Male orb-weaving spiders fight less in female-dominated colonies, study finds

Orb-weaving spiders weave interconnected webs in vast webs; In their colonies, individual spiders protect their webs from intruders and often fight each other for food and mates. Credit: Gregory Grether/UCLA

Birds do. Bees do. Even spiders in their webs do this: cooperate for more peaceful colonies.

This is one of the surprising findings of a new study by UCLA undergraduates on orb-weaving spiders in Peru.

The study also found that in colonies of orb-weaving spiders, males fight less with each other when there are more females than males, and females fight less with each other in female-dominated colonies than in male-dominated colonies, which is somewhat more peaceful. Spiders also showed little hostility to individuals from different colonies, a discovery that has not been previously documented for colonial spiders.

The research was published in the journal. Journal of Arachnology.

“We’re used to thinking about communal animals like honeybees and elephants,” said the paper’s senior author Gregory Grether, a professor of ecology and evolutionary biology at UCLA. “But spiders often live alone, so we were excited to study these colonial spiders and learn how they interact with their colony mates and individuals from other colonies.”

Globe-weaving spiders weave interlocking webs in large webs that are fixed to the surrounding vegetation. In colonies, individuals protect their nets from intruders and often fight each other for food and mates. When threatened, they withdraw to communal areas for protection, and some species defend communal areas.

Male orb-weaving spiders fight less in female-dominated colonies

Nihal Punjabi, a recent UCLA graduate, was one of four undergraduate co-authors of the study. Credit: Gregory Grether/UCLA

Four student writers—Catherine Wu, Chaiti Bhagawat, Modan Goldman, and Nihal Punjabi—were attending a field course that Grether led at the Cocha Cashu Biological Station in southeastern Peru. Their four-day journey to reach the field research station included a long, winding bus ride through the Andes and a boat trip down the Madre de Dios River and into one of its tributaries.

For 18 days, students studied 34 colonies of a species called Philoponella republicana to find out whether the location of the web, the ratio of male and female spiders, or the web or the spiders themselves affect the animals. aggression level. Alongside Grether, their work was overseen by UCLA assistant professor Debra Shier and social insect and spider researcher Roxana Arauco-Aliaga, who was then Cocha Cashu research coordinator and associate director.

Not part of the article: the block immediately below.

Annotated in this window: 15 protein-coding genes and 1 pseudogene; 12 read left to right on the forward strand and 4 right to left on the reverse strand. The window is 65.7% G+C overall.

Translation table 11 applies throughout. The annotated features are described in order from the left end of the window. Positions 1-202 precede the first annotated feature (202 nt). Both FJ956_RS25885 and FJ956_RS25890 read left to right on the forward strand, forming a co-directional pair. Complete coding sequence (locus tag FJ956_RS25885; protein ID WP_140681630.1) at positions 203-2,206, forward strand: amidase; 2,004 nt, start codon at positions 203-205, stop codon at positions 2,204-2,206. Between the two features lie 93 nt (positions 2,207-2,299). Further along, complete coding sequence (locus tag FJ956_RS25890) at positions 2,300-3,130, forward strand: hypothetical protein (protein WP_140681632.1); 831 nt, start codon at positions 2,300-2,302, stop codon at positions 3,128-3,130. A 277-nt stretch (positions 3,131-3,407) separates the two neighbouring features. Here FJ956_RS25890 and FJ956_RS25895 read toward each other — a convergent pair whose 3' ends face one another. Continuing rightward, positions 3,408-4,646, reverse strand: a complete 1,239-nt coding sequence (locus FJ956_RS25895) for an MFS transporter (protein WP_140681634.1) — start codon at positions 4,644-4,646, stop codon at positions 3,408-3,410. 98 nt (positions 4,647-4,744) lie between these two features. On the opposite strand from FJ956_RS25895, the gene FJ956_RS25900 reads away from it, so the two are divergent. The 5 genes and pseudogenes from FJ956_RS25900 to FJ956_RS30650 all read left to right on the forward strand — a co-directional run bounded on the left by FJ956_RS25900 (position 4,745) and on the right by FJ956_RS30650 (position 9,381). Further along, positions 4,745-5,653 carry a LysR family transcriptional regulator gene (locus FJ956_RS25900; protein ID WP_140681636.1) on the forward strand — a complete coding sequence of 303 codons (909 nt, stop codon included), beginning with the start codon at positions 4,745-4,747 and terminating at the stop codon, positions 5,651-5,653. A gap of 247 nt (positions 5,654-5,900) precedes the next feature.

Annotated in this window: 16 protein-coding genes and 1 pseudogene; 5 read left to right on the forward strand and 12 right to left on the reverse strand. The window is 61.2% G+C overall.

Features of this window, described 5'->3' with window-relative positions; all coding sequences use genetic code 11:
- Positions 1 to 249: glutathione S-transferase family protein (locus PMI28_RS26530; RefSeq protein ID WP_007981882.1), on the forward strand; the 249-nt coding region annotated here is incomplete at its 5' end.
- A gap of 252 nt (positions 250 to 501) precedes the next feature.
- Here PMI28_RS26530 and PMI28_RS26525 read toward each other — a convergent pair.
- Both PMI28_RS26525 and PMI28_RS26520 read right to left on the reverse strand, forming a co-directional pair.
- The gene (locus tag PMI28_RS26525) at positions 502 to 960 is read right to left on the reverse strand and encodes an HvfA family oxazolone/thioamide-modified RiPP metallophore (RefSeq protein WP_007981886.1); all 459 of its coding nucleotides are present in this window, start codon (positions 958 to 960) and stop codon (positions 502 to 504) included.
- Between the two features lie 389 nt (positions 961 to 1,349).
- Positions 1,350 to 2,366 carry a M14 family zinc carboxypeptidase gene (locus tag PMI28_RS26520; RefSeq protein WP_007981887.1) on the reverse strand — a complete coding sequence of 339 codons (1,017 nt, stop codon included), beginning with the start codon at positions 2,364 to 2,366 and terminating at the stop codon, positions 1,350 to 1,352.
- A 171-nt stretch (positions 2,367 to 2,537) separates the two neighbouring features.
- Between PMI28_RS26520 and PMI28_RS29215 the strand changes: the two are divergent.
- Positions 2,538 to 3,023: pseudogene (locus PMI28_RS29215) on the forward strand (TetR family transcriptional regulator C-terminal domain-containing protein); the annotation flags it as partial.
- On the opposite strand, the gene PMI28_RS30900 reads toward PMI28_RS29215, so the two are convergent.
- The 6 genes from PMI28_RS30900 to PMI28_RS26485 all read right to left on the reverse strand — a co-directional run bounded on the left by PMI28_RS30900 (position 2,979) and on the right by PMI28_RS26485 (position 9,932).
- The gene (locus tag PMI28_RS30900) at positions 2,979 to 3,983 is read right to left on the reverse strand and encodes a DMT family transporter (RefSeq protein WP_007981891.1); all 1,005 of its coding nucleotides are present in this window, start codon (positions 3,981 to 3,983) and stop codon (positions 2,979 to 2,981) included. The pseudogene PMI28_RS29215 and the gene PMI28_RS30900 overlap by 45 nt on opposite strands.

They observed that although spiders do not share their food, they cooperate to build their webs and wrap their prey in silk – only one spider ate a particular prey item.

Students staged attacks by relocating spiders in different locations and relocating spiders from other colonies. Some spiders defended their orb webs against all intruders, but the spiders did not cooperate to repel the intruders.

When there were more females than males in colonies, males fought with other males and females fought less with males than in male-dominated groups, resulting in somewhat more peaceful colonies.

Male orb-weaving spiders fight less in female-dominated colonies

Cole Heramb (left), Catherine Wu and Chaiti Bhagawat observe orb-weaving spiders in Peru. Credit: Gregory Grether/UCLA

However, if colonies had many large and medium-sized females, those females snatched the most prey and formed slightly more aggressive colonies by fighting off the most captured insects.

After the students returned from the field, they learned from previous research that group-dwelling spiders are extremely rare – occurring in less than 0.1% of species. Despite this, several types of sociability are recognized by arachnologists. Collaborating in prey catching, web building, and brood maintenance, extraterritorial spiders are most similar to true social animals, such as ants, honeybees, and naked mole rats.

Territorial colonial spiders, which cooperate in building webs but also compete aggressively with other inhabitants of their colonies for food and mates, seem to have evolved from solitary species multiple times, possibly when ecological conditions favor group life. They occupy a position on a continuum of sociability similar to group-dwelling primates, including humans.

The student researchers all graduated from UCLA. Wu is currently studying outdoor education at UCLA Recreation, MA at Bhagawat Ghent University, and Goldman and Punjabi are medical students at Carle Illinois School of Medicine and Case Western Reserve University, respectively.

Since 2001, Grether has been taking groups of UCLA undergraduates to the tropical rainforest for field research training. He plans to return with a new group of students in January 2023 to reveal more of Cocha Cashu’s secrets.

More information:
Catherine Wu et al., Aggression in the Western Amazon colonial spider, Philoponella republicana (Araneae: Uloboridae), Journal of Arachnology (2022). DOI: 10.1636/JoA-S-20-093

Provided by the University of California, Los Angeles

Quotation: Male orb-weaving spiders fight less in female-dominated colonies, spider collaboration study (2022, Nov. 30) retrieved from https://phys.org/news/2022-11-male-orb-weaving- finds . spiders-female-domished-colonies.html

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